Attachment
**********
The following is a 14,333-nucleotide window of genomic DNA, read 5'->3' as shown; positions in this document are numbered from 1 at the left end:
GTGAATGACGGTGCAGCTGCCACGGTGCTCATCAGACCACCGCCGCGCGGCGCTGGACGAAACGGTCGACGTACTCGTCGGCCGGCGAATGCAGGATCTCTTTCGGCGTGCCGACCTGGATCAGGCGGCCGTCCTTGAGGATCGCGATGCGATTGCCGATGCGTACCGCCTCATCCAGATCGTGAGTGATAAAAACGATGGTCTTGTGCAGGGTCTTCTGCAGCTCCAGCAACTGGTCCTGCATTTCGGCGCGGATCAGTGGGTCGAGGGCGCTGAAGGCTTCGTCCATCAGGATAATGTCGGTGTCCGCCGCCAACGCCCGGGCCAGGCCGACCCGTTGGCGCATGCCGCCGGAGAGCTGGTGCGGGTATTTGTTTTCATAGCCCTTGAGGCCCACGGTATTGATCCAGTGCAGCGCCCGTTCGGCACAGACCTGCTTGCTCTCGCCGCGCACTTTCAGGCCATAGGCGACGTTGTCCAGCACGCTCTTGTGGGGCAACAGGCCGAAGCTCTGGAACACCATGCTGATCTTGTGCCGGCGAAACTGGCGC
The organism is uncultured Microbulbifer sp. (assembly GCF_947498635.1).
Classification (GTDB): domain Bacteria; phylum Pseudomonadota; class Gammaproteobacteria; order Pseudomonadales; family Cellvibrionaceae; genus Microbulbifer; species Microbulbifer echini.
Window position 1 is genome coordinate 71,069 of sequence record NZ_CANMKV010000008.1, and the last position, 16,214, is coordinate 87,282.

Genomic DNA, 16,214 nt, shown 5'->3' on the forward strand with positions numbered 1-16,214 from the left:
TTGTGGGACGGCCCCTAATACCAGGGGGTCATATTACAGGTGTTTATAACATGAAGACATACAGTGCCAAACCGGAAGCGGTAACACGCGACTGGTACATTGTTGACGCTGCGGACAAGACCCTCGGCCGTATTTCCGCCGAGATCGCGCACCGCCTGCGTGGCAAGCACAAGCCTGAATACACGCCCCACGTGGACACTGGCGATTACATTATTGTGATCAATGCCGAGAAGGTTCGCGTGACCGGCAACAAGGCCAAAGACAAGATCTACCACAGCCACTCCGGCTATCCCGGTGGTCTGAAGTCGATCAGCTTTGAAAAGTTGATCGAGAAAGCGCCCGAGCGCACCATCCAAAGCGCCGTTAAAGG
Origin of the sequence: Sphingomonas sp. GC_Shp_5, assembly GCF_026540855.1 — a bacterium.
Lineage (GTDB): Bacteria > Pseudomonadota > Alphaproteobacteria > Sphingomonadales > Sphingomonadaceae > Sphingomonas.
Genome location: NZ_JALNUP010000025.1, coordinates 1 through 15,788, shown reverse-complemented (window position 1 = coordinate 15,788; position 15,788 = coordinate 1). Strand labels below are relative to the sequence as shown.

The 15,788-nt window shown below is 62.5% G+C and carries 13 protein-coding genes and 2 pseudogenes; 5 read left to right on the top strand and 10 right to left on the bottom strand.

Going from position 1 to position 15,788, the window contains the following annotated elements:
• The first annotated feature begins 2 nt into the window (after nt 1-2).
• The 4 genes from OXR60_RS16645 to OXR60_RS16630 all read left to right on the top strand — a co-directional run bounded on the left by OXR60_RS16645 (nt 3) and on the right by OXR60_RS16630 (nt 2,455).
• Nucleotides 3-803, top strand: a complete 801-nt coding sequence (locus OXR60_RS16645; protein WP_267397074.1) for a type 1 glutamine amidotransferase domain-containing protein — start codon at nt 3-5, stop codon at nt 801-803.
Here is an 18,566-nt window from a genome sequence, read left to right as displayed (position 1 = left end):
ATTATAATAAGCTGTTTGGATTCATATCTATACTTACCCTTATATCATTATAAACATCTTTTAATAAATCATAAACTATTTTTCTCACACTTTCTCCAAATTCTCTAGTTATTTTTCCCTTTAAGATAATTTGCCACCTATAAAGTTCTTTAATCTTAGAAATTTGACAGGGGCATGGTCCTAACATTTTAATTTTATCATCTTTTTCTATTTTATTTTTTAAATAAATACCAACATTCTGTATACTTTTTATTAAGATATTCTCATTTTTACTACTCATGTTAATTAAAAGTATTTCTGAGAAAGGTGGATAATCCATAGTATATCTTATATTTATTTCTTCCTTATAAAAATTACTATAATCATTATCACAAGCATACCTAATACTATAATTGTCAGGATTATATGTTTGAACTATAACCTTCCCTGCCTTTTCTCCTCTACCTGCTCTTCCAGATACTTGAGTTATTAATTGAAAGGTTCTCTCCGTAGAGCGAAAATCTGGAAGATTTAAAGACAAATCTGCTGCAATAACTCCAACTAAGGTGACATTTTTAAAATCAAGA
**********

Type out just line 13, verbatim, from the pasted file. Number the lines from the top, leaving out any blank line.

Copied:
• The first annotated feature begins 2 nt into the window (after nt 1-2).